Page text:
This is brought about by my own personal experience.  I have had some trouble convincing my spouse to become as prepared as I would like.  Not that she does not want to be prepared, but to what extent.  I am on a path which is different from hers.  I wanted to go over some things which have helped me get her on board.

  1. Focus on debt elimination.  Debt is a burden in all families.  I am sure your spouse knows of the crushing feeling of having debt.  By eliminating this your financial and emotional well-being will be better.  Even if this is the only thing you do for your first year, do it.  Knowing debt is cancer will improve your ability to acquire the preparedness stuff later.
  2. Never demand to do it your way.  I have done much research and on most things know which way to go.  The best way to show someone how to do something is to do it.  We pull people into doing things, we never push.  You want to lead them into the correct idea.  The best thing you can do is show your spouse how happy you are when the family is prepared.
  3. Always work as a team.  Try to get things done as a unit.  This in not to say you may have to do some things on your own.  But try to arrive at a decision together.
  4. Have your partner do your weaker items.  There are things you can not do or do very well.  Have your spouse or children do them.  This will get them involved and have some stake in the outcome.  Showing them you can not do everything says you are willing to involve everyone to get the job done.  This will show you care about those around you.
  5. Never put what you “want to do” over what needs to be done.  A sure fire way to get them to put the brakes on a project is to show preference for your own things.  You may think you need a gun, but you don’t have a black out kit.  Remember you are a team.  Make a list of all the things you need and prioritize them.  Go down the list in order.  Every so often you will have to rearrange.  This way you will both be in sync on the next project you have to accomplish.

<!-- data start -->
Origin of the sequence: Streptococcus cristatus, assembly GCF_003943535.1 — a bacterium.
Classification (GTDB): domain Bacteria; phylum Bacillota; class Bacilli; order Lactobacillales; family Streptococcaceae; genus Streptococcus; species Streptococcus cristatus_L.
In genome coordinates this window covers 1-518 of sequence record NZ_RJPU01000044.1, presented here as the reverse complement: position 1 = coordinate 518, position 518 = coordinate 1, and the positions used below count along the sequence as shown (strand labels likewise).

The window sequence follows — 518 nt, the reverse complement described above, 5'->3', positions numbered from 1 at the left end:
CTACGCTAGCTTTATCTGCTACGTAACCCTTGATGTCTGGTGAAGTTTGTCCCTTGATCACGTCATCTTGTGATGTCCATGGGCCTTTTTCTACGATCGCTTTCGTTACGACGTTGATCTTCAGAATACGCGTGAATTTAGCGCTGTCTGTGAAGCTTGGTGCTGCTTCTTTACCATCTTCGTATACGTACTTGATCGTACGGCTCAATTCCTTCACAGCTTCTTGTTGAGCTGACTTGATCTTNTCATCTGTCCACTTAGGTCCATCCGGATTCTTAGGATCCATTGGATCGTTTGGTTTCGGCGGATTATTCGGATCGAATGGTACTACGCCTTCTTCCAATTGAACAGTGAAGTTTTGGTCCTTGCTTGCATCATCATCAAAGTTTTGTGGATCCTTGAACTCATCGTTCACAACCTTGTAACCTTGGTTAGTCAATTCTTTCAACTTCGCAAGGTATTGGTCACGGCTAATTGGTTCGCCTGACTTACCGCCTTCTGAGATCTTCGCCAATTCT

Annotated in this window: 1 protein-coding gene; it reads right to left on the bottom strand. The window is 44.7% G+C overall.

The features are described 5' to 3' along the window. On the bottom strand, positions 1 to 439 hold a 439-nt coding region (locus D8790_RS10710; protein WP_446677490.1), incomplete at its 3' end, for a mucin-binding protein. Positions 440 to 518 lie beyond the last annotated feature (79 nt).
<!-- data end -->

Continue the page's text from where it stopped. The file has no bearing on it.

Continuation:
6. Live the way you want them to live.  Show them how happy you are in your preparedness lifestyle.  Let them see you in action.  If you become happier and a more supportive spouse, they will be open to your actions.  I know since I started living a more prepared lifestyle, I have seen the changes in my wife.  She now thinks about gardening (she is reading Square Foot Gardening by Mel Bartholomew).  She has her own bed and is interested in planting for herself.
  7. Ask “what if questions.”  Ask what if the lights went out for 24 hours?  What if we had a boil water advisory?  What if I lost my job?  Then listen to the answers.  Do not talk.  Do not offer suggestions.  LISTEN.  You will learn more about your spouse than your ever thought you knew.  Discuss with them the answers they gave you.  Maybe you are both on the same page but your spouse is just not quite sure where to start.
  8. Explain to them how having food and savings is a great investment.  Food goes up in price, by buying now instead of later you are saving money.  Having extra food saves you time since you do not have to go to the store as frequently.  Having money in the bank allows you to make smarter purchases.

Part 2 is for next time.  One of the greatest blessing in life is to have a cohesive team planning for the future.  Nothing makes me happier than when WE are on the same page and moving forward to a common goal.

Prepping 101

Making Life’s Road a Little Smoother

 

Staying safe and balanced in a Digital iWorld

Staying safe and balanced in a Digital iWorld

We live a  world where everything is digital.  We have computer tablets, gaming systems, phones, music players, and more.  Just like the internet these things can be used for good or bad.

We can communicate with loved ones or ignore our other family members.

We can use it to bring ourselves closer to each other or we can idle away our time looking at nothing in particular.